20 Feb 2002 20:04:16 UTC
- Distribution: Games-Dice
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- Latest version++ed by:2 non-PAUSE usersPNE Philip Newton
Games::Dice - Perl module to simulate die rolls
use Games::Dice 'roll'; $strength = roll '3d6+1'; use Games::Dice 'roll_array'; @rolls = roll_array '4d8';
Games::Dice simulates die rolls. It uses a function-oriented (not object-oriented) interface. No functions are exported by default. At present, there are two functions which are exportable:
roll_array. The latter is used internally by
roll, but can also be exported by itself.
The number and type of dice to roll is given in a style which should be familiar to players of popular role-playing games: adb[+-*/b]c. a is optional and defaults to 1; it gives the number of dice to roll. b indicates the number of sides to each die; the most common, cube-shaped die is thus a d6. % can be used instead of 100 for b; hence, rolling 2d% and 2d100 is equivalent.
rollsimulates a rolls of b-sided dice and adds together the results. The optional end, consisting of one of +-*/b and a number c, can modify the sum of the individual dice. +-*/ are similar in that they take the sum of the rolls and add or subtract c, or multiply or divide the sum by c. (x can also be used instead of *.) Hence, 1d6+2 gives a number in the range 3..8, and 2d4*10 gives a number in the range 20..80. (Using / truncates the result to an int after dividing.) Using b in this slot is a little different: it's short for "best" and indicates "roll a number of dice, but add together only the best few". For example, 5d6b3 rolls five six- sided dice and adds together the three best rolls. This is sometimes used, for example, in roll-playing to give higher averages.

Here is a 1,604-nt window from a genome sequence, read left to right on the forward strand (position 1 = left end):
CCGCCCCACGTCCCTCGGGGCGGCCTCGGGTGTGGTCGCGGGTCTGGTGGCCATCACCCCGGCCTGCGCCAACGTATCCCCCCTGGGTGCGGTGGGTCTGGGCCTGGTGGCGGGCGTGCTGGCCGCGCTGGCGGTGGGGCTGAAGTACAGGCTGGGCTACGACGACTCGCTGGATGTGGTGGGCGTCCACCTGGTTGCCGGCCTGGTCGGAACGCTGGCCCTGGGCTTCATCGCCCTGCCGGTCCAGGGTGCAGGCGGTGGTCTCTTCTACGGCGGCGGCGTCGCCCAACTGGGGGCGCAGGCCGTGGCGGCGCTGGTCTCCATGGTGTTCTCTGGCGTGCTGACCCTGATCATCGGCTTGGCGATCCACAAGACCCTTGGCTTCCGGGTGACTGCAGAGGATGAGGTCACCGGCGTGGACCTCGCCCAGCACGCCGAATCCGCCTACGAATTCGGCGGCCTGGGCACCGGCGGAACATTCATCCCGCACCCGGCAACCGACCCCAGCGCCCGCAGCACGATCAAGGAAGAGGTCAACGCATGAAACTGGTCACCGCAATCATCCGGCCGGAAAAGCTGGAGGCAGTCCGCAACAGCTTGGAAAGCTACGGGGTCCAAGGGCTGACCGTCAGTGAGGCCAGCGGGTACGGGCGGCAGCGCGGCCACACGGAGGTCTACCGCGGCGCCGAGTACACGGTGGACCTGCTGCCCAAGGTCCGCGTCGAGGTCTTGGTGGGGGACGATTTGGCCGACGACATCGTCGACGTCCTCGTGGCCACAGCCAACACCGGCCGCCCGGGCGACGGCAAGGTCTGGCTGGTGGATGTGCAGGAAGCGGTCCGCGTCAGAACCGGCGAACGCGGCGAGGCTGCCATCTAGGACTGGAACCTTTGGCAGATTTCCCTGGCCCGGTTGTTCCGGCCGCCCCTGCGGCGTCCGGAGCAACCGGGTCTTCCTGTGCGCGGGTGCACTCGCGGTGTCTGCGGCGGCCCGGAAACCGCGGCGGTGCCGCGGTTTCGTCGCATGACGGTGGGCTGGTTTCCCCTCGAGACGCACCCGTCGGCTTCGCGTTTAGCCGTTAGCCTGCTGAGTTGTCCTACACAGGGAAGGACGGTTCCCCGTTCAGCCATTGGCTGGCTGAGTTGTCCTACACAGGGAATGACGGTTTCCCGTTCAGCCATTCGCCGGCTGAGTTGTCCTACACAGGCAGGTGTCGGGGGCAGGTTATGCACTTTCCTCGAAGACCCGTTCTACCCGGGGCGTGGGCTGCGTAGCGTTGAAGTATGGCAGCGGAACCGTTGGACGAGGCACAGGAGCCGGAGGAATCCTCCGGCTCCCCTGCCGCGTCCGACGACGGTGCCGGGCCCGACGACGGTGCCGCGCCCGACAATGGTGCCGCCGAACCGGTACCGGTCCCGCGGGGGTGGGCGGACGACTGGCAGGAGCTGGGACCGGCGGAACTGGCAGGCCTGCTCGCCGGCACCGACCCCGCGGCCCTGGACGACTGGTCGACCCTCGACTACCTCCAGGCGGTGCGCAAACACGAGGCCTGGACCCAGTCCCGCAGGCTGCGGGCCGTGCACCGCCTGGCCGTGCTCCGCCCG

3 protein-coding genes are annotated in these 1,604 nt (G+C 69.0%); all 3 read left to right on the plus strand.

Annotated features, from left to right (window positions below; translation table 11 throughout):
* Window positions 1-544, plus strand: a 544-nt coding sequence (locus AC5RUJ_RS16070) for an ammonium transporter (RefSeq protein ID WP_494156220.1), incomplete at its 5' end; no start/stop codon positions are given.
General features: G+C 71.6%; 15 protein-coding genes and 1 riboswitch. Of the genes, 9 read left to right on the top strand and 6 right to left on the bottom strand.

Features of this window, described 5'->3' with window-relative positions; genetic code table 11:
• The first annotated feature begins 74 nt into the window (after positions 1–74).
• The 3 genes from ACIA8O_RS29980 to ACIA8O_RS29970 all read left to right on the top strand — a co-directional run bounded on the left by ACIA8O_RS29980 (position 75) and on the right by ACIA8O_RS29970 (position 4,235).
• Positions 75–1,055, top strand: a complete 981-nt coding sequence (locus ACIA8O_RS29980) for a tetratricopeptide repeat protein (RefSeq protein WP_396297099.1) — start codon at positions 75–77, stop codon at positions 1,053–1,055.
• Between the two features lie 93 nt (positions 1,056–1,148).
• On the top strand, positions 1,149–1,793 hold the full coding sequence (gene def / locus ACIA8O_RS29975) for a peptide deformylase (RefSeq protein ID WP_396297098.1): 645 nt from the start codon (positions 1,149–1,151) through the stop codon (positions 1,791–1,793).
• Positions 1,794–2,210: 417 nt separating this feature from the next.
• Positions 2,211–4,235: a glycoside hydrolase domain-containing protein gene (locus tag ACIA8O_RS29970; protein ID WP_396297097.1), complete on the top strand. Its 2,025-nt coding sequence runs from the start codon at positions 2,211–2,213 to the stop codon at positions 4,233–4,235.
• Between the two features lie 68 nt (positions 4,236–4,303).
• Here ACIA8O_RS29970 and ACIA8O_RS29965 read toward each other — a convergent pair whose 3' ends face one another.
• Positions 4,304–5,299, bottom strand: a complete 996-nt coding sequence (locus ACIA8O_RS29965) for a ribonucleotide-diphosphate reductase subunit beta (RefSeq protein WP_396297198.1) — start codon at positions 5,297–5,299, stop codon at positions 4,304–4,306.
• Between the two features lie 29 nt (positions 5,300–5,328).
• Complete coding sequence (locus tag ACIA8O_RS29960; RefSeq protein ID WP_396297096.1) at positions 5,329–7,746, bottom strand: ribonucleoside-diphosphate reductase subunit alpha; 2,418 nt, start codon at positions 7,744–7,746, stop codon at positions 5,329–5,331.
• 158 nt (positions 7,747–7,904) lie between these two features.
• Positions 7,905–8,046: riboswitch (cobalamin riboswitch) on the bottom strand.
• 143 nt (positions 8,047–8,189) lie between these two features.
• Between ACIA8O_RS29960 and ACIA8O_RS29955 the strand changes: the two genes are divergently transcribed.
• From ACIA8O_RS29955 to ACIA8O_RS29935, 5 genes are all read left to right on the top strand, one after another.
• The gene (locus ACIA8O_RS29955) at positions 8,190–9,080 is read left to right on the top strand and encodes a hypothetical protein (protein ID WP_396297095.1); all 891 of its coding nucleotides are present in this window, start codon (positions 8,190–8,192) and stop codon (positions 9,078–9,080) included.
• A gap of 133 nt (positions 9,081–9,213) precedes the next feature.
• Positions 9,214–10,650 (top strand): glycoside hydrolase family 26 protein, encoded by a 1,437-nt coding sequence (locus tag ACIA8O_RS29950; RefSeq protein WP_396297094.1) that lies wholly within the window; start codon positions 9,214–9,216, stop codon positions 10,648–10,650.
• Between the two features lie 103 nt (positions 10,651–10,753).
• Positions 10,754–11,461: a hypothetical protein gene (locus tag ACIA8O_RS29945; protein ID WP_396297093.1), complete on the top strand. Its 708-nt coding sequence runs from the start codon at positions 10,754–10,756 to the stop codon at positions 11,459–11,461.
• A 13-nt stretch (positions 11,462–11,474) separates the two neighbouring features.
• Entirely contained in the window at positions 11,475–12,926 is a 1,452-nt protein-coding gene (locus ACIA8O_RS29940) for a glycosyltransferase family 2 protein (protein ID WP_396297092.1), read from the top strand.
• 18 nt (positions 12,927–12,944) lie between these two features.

rollprobably provides the nicer interface, since it does the adding up itself. However, in some situations one may wish to process the individual rolls (for example, I am told that in the game Feng Shui, the number of dice to be rolled cannot be determined in advance but depends on whether any 6's were rolled); in such a case, one can use
roll_arrayto return an array of values, which can then be examined or processed in an application-dependent manner.
This having been said, comments and additions (especially if accompanied by code!) to Games::Dice are welcome. So, using the above example, if anyone wishes to contribute a function along the lines of roll_feng_shui to become part of Games::Dice (or to support any other style of die rolling), you can contribute it to the author's address, listed below.
Philip Newton, <email@example.com>
Copyright (C) 1999, 2002 Philip Newton All rights reserved.
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